One baby dead and 14 critically ill after drip contamination
Newborn babies poisoned by contaminated batch of nutrition drips in six different NHS hospitals
A newborn baby has died and 14 others are battling septicaemia after being poisoned by a contaminated batch of nutrition drips in six different NHS hospitals.
Health chiefs last night issued a public health alert, warning that the infected product may have been used in 22 hospitals across the country.
The newborn died of blood poisoning, caused by a common bacterium known as Bacillus cereus, on Sunday at Guy's and St Thomas' Hospital in London. The other 14 babies affected are said to be responding to antibiotics in hospitals in London, Brighton, Cambridge and Luton. All of the newborns, most of whom were premature, were being fed through a tube into their bloodstream.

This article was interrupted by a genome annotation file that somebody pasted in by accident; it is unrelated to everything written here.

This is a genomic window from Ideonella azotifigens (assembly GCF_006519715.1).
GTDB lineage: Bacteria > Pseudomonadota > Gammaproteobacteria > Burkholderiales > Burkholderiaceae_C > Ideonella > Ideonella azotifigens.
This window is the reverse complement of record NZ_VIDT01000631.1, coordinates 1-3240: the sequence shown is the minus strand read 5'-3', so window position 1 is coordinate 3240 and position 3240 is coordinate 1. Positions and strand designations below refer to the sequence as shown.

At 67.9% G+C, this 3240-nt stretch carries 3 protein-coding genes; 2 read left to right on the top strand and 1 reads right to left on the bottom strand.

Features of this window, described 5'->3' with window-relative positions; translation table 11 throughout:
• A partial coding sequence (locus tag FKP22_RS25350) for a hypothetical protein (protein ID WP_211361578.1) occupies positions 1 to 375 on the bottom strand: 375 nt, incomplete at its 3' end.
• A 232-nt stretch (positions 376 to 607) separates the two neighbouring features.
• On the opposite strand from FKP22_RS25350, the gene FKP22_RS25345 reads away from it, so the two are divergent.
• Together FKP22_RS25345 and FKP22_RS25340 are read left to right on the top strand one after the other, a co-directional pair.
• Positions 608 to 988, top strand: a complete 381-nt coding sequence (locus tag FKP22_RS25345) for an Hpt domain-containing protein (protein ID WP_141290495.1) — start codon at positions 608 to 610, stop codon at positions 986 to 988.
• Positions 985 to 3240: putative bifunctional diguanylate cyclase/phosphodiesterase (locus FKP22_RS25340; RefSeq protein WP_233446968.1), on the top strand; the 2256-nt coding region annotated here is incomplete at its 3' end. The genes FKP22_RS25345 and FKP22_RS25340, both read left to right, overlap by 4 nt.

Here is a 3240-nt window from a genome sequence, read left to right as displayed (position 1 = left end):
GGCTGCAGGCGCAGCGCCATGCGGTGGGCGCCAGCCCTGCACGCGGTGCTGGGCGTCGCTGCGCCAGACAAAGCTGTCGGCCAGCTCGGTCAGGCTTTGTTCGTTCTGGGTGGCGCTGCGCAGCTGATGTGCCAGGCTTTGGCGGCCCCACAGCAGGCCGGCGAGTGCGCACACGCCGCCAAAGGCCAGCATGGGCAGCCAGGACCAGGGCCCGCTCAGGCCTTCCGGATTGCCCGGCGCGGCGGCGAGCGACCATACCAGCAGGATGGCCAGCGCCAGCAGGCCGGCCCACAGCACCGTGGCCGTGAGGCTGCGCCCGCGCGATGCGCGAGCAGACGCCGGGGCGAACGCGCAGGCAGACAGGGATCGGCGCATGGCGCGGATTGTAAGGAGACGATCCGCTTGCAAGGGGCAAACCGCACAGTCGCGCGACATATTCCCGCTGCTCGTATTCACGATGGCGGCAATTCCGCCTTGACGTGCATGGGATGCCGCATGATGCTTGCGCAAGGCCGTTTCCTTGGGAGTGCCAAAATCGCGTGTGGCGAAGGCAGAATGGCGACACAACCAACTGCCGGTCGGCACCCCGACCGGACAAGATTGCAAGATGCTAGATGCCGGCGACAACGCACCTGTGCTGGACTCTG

The contamination is believed to have been accidental, with medical regulators investigating an incident last Thursday at a London manufacturing plant owned by ITH Pharma Ltd.
Public Health England (PHE) and the Medicines and Healthcare Products Regulatory Agency (MHRA) have launched an investigation.
All of the feeds in danger of contamination have been recalled and regulators emphasised that it was unlikely that any were still in use as the batch has passed its use-by date.
Adam Finn, professor of paediatrics at University of Bristol, told the Daily Telegraph the scenario was "everyone's worst nightmare".
ITH Pharma said it was "very saddened" to hear the news. "We are co-operating fully with the MHRA in the investigation, and are doing everything we can to help them establish the facts in this case as quickly as possible," it said.
A spokesman for Guy's and St Thomas's Trust said that all babies on the unit are being screened for the bacterium as a precaution and that enhanced infection control measures had been put in place. "These enhanced measures will remain in place until the trust is satisfied that no other babies are at risk," he said.